Wednesday, June 10, 2009

In Praise of Followers

I heard a commercial yesterday for a large private university near here, advertising their mission of producing exceptional leaders.  My own college's mission statement is similar, proclaiming that we will produce servant-leaders, a mission I wholeheartedly support, since we are in the business of training ministers and leaders of ministries.  But the commercial did set me to wondering whether or not we really want everyone to be a leader, not to mention that making everyone a leader is contrary to the word’s definition. I think the time has come to get a dose of reality and train people to be educated, discerning followers.

All of us have to be followers.  All people have some authority over them--yes, even President Obama.  All of us have to learn to submit and obey.  Most of us will exercise leadership only within very narrow limits, perhaps only in our own homes, so we will spend considerably more time following instead of leading. Hence, understanding the characteristics of a good follower is important.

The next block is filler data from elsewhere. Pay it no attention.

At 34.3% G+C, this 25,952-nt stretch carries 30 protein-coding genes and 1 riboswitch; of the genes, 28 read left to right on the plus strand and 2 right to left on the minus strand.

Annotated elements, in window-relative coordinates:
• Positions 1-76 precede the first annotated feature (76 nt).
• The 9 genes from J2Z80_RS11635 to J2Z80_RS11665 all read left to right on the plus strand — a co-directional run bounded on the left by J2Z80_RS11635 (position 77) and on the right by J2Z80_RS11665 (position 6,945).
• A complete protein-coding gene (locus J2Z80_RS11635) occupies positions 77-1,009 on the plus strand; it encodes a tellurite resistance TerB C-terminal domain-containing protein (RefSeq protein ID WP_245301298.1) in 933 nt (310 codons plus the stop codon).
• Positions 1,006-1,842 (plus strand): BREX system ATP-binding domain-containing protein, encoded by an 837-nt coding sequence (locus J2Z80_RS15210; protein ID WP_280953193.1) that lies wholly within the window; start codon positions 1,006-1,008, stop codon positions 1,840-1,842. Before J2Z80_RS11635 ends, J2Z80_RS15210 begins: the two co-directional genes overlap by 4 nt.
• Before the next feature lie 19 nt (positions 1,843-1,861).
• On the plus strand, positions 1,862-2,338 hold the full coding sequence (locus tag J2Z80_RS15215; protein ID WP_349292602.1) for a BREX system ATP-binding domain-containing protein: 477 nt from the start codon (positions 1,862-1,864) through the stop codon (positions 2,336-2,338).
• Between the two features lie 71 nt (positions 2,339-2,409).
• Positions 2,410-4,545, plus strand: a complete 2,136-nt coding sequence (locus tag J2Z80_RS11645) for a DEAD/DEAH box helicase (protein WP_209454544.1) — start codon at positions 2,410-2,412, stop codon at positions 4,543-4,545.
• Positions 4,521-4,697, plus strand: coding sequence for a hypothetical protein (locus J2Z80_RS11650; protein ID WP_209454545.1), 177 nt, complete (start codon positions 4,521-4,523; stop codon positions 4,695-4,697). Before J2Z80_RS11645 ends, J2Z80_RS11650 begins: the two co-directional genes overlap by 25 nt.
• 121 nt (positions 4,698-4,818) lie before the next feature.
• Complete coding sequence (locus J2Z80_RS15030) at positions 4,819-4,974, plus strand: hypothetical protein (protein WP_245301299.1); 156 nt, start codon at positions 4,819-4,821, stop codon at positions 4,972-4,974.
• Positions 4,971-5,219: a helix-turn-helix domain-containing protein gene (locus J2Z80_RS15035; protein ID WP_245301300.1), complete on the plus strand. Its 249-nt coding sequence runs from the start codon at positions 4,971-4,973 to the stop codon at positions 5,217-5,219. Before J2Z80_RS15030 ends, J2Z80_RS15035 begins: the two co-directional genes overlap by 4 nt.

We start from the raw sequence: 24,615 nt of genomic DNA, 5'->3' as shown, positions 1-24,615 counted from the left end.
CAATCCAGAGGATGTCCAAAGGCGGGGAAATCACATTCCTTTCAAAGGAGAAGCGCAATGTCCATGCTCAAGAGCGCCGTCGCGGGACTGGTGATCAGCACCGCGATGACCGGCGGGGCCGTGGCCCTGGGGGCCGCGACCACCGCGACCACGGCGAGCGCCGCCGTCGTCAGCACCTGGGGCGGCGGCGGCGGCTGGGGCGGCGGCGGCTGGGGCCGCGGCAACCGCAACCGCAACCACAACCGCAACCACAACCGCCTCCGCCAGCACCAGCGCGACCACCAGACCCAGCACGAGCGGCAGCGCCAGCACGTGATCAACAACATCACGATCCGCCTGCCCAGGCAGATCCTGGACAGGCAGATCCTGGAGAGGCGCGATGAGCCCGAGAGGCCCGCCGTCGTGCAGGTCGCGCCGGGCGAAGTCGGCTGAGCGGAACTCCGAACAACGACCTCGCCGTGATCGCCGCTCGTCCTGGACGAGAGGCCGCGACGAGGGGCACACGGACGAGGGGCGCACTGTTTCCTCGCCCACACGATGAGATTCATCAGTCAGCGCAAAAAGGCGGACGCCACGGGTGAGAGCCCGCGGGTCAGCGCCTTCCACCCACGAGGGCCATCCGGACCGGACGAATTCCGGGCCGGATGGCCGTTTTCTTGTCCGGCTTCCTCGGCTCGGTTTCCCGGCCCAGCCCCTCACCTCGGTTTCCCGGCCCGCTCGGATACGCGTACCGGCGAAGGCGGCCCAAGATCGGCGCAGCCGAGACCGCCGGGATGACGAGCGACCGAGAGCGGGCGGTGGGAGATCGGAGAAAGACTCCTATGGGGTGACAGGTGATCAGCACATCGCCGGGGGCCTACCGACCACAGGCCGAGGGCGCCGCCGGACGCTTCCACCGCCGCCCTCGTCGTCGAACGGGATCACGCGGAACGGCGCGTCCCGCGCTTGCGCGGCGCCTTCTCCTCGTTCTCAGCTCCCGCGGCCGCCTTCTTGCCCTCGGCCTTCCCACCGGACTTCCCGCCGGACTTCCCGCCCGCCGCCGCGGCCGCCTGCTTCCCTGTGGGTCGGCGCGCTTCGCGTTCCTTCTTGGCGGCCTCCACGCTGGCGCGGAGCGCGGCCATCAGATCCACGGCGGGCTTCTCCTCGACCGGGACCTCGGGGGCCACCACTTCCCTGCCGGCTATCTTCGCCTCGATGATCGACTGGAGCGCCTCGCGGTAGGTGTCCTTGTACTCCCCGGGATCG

So what makes a good follower?  First, understanding that a follower is not the leader.  The follower must submit to the authority of the leader.  This does not mean that the follower is the slave; rather, he is the supporter and helper of the leader. The leader will go nowhere on his own, and opposition will slow or halt progress for all.

The follower, though, has an obligation to make sure the leader is heading in the right direction.  Blind following may lead to an undesirable place.  Therefore, the follower has to use discernment in choosing which leader to follow, and must be ready to speak his mind and advise the leader of obstacles.  Good leaders rely on their helpers and will listen; poor leaders will find themselves leading no one.

So we must learn to choose leaders wisely and to hold them accountable for their leadership.  We must pray for our leaders and do all we can to make the pathway smooth for all of us.  But if our leader is leading us in the wrong direction, we have an obligation to stop following.  We need to remember the saying we heard from our mothers: “If ____ told you to jump off the cliff, would you?”

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